By Kedar Man Singh
Agence France Presse
November 27, 1999
KATHMANDU, Efforts to save the endangered Asian one-horn rhinoceros
in Nepal are proving so successful that despite poaching, park authorities
have admitted to a problem of overpopulation.
Although at least 10 rhinos, which distinguish themselves from
four other sub-species by their single horn, have been shot by poachers
in the last 18 months, the population in two national parks has
grown to 600, a third of the world's total. "At Chitaun national
park we have a problem of overcrowding of the one-horn rhinos and
we are, therefore, planning to translocate them to other parks in
the far southwestern zones," Director General of the Wildlife
Protection Department, Tirtha Man Maskey, told AFP.
Rhinos are generally solitary, grazing or browsing on grass and
leaves, and require large territories. Their horns are highly prized
as an aphrodisiac, particularly in Asia, with one kilogram of rhino
horn fetching up to 700,000 rupees (10,234 dollars).
Maskey said that over the last 18 months 54 rhinos had died in
the protected parks of Chitaun and Bardiya, south and southwest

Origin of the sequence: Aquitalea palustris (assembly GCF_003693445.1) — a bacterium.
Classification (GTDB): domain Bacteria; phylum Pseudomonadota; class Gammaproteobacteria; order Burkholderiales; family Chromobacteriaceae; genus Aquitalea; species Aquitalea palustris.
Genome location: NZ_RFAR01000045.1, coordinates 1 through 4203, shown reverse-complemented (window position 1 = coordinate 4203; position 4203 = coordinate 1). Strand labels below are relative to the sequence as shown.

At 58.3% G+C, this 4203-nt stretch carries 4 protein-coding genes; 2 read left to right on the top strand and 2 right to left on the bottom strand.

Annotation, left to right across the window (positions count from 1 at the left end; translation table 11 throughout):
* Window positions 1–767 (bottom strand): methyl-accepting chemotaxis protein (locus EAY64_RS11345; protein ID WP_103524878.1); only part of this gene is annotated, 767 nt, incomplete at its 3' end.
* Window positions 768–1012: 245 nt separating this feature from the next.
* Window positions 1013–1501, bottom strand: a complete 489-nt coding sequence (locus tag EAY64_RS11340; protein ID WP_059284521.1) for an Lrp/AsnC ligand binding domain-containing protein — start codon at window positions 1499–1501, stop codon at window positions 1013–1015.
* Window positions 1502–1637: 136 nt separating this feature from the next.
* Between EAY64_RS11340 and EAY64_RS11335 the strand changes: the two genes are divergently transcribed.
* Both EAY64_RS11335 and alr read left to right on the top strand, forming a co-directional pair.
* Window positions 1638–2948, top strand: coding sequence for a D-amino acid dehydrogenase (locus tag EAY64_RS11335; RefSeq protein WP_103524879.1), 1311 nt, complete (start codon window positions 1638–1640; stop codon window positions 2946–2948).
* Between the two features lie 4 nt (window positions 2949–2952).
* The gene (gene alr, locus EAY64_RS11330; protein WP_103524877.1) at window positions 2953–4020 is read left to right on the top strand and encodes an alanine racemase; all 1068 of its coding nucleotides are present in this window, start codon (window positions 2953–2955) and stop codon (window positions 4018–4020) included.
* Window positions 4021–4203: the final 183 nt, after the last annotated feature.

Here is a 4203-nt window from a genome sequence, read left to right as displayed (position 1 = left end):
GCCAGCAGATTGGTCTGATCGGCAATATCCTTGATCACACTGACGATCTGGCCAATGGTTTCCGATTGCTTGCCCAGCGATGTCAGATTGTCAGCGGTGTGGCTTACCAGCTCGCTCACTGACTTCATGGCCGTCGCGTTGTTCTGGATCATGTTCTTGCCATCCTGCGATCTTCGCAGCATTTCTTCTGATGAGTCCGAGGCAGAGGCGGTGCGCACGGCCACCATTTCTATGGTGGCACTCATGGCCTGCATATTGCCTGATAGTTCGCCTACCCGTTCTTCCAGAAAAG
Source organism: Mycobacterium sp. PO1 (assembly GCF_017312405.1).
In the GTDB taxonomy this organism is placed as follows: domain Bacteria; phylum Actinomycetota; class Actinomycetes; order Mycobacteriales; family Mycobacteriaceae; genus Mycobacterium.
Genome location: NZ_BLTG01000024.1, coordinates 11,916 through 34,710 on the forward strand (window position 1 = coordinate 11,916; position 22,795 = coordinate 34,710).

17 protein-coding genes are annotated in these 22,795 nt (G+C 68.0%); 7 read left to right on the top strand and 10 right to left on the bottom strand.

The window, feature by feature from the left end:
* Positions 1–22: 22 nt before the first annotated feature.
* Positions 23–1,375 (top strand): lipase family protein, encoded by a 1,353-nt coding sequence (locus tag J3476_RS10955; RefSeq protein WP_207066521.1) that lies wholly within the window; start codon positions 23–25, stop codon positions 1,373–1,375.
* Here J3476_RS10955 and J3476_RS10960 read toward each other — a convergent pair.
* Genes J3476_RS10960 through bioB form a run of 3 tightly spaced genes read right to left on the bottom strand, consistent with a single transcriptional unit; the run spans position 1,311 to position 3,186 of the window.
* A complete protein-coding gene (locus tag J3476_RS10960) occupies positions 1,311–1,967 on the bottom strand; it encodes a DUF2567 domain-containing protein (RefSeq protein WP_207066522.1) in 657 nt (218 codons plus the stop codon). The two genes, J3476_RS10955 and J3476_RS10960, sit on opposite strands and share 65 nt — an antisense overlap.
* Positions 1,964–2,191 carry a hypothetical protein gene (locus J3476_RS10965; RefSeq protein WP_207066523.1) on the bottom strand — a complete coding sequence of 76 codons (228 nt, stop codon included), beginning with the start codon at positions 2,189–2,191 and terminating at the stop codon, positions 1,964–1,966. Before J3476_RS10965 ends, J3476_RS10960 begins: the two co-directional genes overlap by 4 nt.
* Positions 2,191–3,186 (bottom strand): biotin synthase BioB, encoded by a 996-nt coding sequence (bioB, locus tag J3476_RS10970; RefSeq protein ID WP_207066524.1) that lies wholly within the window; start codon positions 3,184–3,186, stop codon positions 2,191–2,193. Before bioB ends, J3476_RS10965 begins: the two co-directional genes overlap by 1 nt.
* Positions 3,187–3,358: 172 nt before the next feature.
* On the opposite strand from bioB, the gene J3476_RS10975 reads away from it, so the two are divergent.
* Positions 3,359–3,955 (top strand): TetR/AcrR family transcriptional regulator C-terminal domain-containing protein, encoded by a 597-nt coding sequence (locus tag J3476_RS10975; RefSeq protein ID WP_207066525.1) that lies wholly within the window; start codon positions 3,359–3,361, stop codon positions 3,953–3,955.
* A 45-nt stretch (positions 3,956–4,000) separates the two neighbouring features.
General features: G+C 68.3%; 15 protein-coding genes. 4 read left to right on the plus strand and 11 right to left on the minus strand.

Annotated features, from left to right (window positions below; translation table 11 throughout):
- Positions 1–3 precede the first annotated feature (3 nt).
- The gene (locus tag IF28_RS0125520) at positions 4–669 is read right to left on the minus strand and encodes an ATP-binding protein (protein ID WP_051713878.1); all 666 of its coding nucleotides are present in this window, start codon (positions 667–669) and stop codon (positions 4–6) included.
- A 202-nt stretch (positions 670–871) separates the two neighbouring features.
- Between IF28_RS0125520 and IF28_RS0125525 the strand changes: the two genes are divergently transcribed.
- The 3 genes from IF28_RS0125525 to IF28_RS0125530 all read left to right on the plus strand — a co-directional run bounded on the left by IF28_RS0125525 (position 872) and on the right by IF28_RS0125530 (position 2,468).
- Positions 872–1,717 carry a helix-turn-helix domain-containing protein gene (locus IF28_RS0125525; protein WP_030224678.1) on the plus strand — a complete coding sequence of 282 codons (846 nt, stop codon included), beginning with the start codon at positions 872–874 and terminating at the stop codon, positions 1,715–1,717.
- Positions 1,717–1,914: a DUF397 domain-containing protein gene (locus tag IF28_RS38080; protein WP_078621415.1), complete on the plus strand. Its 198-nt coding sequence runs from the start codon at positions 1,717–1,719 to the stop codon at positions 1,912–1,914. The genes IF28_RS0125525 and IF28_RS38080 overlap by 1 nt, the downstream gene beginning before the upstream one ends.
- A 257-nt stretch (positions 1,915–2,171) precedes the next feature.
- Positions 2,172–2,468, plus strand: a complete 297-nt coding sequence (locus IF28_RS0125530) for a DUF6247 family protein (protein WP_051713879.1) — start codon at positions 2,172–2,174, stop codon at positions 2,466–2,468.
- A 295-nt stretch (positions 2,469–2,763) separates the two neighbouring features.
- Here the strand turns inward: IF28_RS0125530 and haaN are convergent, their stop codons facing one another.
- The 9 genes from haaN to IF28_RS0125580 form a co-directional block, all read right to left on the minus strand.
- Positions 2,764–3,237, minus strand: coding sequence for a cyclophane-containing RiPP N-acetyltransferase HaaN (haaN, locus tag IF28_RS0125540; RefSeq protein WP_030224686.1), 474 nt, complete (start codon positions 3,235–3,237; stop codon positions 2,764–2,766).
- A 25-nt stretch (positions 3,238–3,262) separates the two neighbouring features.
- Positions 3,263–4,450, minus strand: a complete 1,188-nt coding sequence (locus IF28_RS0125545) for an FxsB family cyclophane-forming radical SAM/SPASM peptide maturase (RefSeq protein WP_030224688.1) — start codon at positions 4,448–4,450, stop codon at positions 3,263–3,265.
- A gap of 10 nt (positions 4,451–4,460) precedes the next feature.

of the capital Kathmandu. As well as those shot by poachers, three
were apparently electrocuted, a "few" were poisoned and
for four their fondness for wallowing in muddy pools proved fatal
when they were swept away and drowned in floods which hit Nepal
every year. The rest died of old age, Maskey said. Fifteen suspected
poachers had been arrested in the same period and if found guilty
will be imprisoned for 15 years and fined 100,000 rupees (1,461
dollars). The Nepalese Royal Army, which guards the parks, has government
orders to shoot poachers on sight if they are caught trying to kill
protected species, which also include Bengal tigers, snow leopards
and musk deer.
Maskey said the snow leopard population in the Himalayan foothills
had also increased to 500 since anti-poaching efforts were stepped
up. Two hundred of the world population of 5,000 Bengal tigers also
live in Nepal, he said. "The World Wildlife Fund (WWF) has
been financially helping the Nepalese government to set up anti-poaching
units," said Maskey. "So far we have set up 15."
Nepal's forested areas, which make up much of the national parks,
have dwindled over the past two decades. Until the mid 1980s 38
percent of Nepal was covered by forests, but that area has since
shrunk annually and now only 29 percent of Nepal is wooded. All
five species of rhino, found in Asia and Africa, are endangered.